film-makingA film crew tied up the Broad Street sidewalk earlier this month to shoot a commercial. (Photo by Dustin Racioppi; click to enlarge)


A proposal to implement a permit system to film in Red Bank may fall flat before it goes to a vote. In putting that idea on the shelf, the borough council pulled a controversial taxi ordinance back to the forefront after a brief summer hiatus.

As far as the film ordinance goes, some council members object to its purpose, to require film crews to apply for a permit, which would come with a fee. The idea was introduced last month to keep tabs on video activity in town and ensure production crews are following local laws.

It’s a little too Big Brother for councilmen Michael DuPont and Art Murphy.

“To me, it’s just too much government over a single thing,” Murphy said.

DuPont suggested the ordinance be scrapped all together.

“I don’t know why we don’t just vote it down immediately,” he said. “I don’t know if we have that great of a need for this type of ordinance.”

Mayor Pasquale Menna feels different about it. Red Bank has become a desirable place to shoot video, and will continue to grow as a destination for commercials and movies, he said. The fees proposed for permits, which range from $250 to $1,500, are commensurate with the services provided by the borough, like sidewalk closures and police assistance, Menna said.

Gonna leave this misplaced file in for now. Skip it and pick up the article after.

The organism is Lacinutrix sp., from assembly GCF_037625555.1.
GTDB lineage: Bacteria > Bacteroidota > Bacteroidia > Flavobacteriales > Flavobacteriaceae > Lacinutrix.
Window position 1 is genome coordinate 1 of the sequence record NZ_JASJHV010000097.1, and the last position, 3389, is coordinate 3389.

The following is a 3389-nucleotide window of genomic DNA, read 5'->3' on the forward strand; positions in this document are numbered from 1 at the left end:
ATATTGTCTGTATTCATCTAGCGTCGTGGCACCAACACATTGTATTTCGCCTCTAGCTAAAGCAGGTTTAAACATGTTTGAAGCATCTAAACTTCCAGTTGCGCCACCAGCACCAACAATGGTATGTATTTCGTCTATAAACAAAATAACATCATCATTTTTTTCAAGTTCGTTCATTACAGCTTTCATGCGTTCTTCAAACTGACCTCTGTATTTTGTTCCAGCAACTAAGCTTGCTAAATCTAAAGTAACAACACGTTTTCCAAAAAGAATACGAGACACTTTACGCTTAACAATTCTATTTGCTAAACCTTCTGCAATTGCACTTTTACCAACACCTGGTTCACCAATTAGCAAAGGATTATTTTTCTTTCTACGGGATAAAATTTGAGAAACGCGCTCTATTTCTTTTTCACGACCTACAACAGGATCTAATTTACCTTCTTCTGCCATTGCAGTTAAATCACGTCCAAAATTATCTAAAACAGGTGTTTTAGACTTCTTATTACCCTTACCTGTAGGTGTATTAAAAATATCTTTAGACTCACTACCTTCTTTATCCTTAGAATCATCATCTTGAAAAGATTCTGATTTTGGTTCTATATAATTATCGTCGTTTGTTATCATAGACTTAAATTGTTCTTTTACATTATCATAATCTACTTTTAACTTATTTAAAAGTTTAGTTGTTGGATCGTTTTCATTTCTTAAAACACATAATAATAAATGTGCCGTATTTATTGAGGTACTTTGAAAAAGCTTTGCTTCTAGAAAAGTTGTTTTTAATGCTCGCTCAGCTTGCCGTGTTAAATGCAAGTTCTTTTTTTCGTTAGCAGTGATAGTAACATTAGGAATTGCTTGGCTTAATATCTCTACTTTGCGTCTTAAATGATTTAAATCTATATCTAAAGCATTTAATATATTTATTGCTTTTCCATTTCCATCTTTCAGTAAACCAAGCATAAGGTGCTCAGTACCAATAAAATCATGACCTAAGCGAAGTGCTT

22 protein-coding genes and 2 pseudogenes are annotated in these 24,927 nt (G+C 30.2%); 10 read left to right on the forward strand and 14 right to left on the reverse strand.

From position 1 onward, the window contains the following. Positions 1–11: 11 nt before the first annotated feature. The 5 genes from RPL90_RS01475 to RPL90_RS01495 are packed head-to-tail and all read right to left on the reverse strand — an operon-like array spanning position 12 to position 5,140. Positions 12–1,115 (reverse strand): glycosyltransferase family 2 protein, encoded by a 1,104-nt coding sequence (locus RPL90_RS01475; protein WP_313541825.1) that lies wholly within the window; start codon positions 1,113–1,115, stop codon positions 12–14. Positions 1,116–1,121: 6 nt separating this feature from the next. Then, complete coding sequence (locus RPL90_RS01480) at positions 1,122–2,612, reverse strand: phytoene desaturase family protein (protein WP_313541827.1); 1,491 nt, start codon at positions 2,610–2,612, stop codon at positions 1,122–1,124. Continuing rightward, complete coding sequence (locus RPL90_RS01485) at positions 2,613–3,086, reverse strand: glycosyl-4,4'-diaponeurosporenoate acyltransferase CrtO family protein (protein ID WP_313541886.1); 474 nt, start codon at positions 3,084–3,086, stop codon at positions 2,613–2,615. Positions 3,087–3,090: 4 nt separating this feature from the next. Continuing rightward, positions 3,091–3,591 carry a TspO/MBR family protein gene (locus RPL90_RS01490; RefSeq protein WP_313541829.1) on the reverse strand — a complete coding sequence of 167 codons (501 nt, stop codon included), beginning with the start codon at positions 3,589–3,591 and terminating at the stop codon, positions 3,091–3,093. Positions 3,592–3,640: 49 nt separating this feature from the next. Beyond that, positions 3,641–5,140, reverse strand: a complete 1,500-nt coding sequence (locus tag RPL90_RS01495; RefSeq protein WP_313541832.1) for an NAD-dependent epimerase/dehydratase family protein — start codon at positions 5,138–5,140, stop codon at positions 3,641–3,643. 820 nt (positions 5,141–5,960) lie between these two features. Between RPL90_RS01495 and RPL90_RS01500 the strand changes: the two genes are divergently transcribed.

But Murphy argues that while there has been a recent rise in filming, there was a time not long ago, like when Kevin Smith was spending a lot of time in town, when Red Bank was host to more, and larger, productions and there was no ordinance in place. And now is not the time to add another layer of regulation, he said.

“In a time like now, we’re trying to promote the downtown. It’s just another hurdle,” Murphy said.

The council didn’t come to an agreement on what to do with the ordinance, so it was tabled.

It did, however, resurrect talks about a proposal to make changes to the borough’s existing taxi ordinance. After an early summer string of meetings discussing the changes, to tighten controls on the licenses and increase the fees for them, the idea had been tabled so borough officials could get input from cab companies and review the fee system.

But it has taken too long for Murphy, who asked Menna to put the ordinance on the next meeting’s agenda.

“We’ve got to move on this or else you talk it to death,” Menna said.

Borough Administrator Stanley Sickels scheduled a meeting at for 2p on October 4 at borough hall for anybody interested in the ordinance to provide input on the changes.